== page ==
Use of arboreal and terrestrial space by a small mammal community in a tropical rain forest in Borneo, Malaysia

Authors

  • Konstans Wells,

    Corresponding author
    1. Department of Animal Ecology and Tropical Biology, University of Würzburg, Würzburg, Germany
    2. Department of Experimental Ecology, University of Ulm, Ulm, Germany
      Konstans Wells, Department of Experimental Ecology, University of Ulm, Albert-Einstein-Allee 11, D-89069 Ulm, Germany.
      E-mail: konstans.wells@biologie.uni-ulm.de
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  • Martin Pfeiffer,

    1. Department of Experimental Ecology, University of Ulm, Ulm, Germany
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  • Maklarin B. Lakim,

    1. Sabah Parks, Kota Kinabalu, Sabah, Malaysia
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  • K. Eduard Linsenmair

    1. Department of Animal Ecology and Tropical Biology, University of Würzburg, Würzburg, Germany
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Konstans Wells, Department of Experimental Ecology, University of Ulm, Albert-Einstein-Allee 11, D-89069 Ulm, Germany.
E-mail: konstans.wells@biologie.uni-ulm.de

Abstract

Aim  Small mammals were live-trapped in a primary rain forest to evaluate the relative distribution of species to each other and to microhabitat properties on the ground and in the canopy.

Location  Kinabalu National Park in Borneo, Sabah, Malaysia.

Methods  Seven trapping sessions were conducted along two grids with 31 trap points at distances of 20 m on the ground and in the lower canopy at an average height of 13.5 m.

Results  Species diversity and abundance of small mammals proved to be high: 20 species of the families Muridae, Sciuridae, Tupaiidae, Hystricidae, Viverridae and Lorisidae were trapped, with murids being dominant in both habitat layers. The terrestrial community was significantly more diverse with 16 captured species (Shannon–Wiener's diversity index inline image = 2.47), while 11 species were trapped in the canopy (inline image = 1.59). The Whitehead's rat, Maxomys whiteheadi, and the red spiny rat, Maxomys surifer, dominated the terrestrial community whereas the large pencil-tailed tree mouse, Chiropodomys major, was by far the most abundant species in the canopy. Other abundant species of the canopy community, the dark-tailed tree rat, Niviventer cremoriventer, and the lesser treeshrew, Tupaia minor, were also abundant on the ground, and there was no clear boundary between arboreal and terrestrial species occurrences.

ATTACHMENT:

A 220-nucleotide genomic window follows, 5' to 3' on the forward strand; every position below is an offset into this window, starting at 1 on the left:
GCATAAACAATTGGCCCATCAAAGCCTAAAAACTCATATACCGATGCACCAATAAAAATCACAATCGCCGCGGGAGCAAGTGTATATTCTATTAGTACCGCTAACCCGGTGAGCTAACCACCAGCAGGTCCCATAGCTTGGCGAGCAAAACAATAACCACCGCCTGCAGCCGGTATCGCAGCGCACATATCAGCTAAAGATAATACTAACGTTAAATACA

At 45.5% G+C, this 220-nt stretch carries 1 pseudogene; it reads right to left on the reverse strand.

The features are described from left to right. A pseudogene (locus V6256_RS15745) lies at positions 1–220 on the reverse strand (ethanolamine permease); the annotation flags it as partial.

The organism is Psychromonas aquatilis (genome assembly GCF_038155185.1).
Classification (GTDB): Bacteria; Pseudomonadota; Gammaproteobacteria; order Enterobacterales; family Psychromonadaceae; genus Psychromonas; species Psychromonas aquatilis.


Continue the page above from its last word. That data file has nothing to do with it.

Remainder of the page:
Main conclusions  As most species were not confined to specific microhabitats or habitat layers, species seemed to rely on resources not necessarily restricted to certain microhabitats or habitat layers, and separation of species probably resulted mainly from a species’ concentrated activity in a preferred microhabitat rather than from principal adaptations to certain habitats. Ecological segregation was stronger in the more diverse terrestrial community, though microhabitat selection was generally not sufficient to explain the co-occurrences of species and the variability between local species assemblages. Constraints on small mammal foraging efficiency in the three-dimensional more complex canopy may be responsible for the similarity of microhabitat use of all common arboreal species. Community composition was characterized by mobile species with low persistence rates, resulting in a high degree of variability in local species assemblages with similar turnover rates in both habitats.

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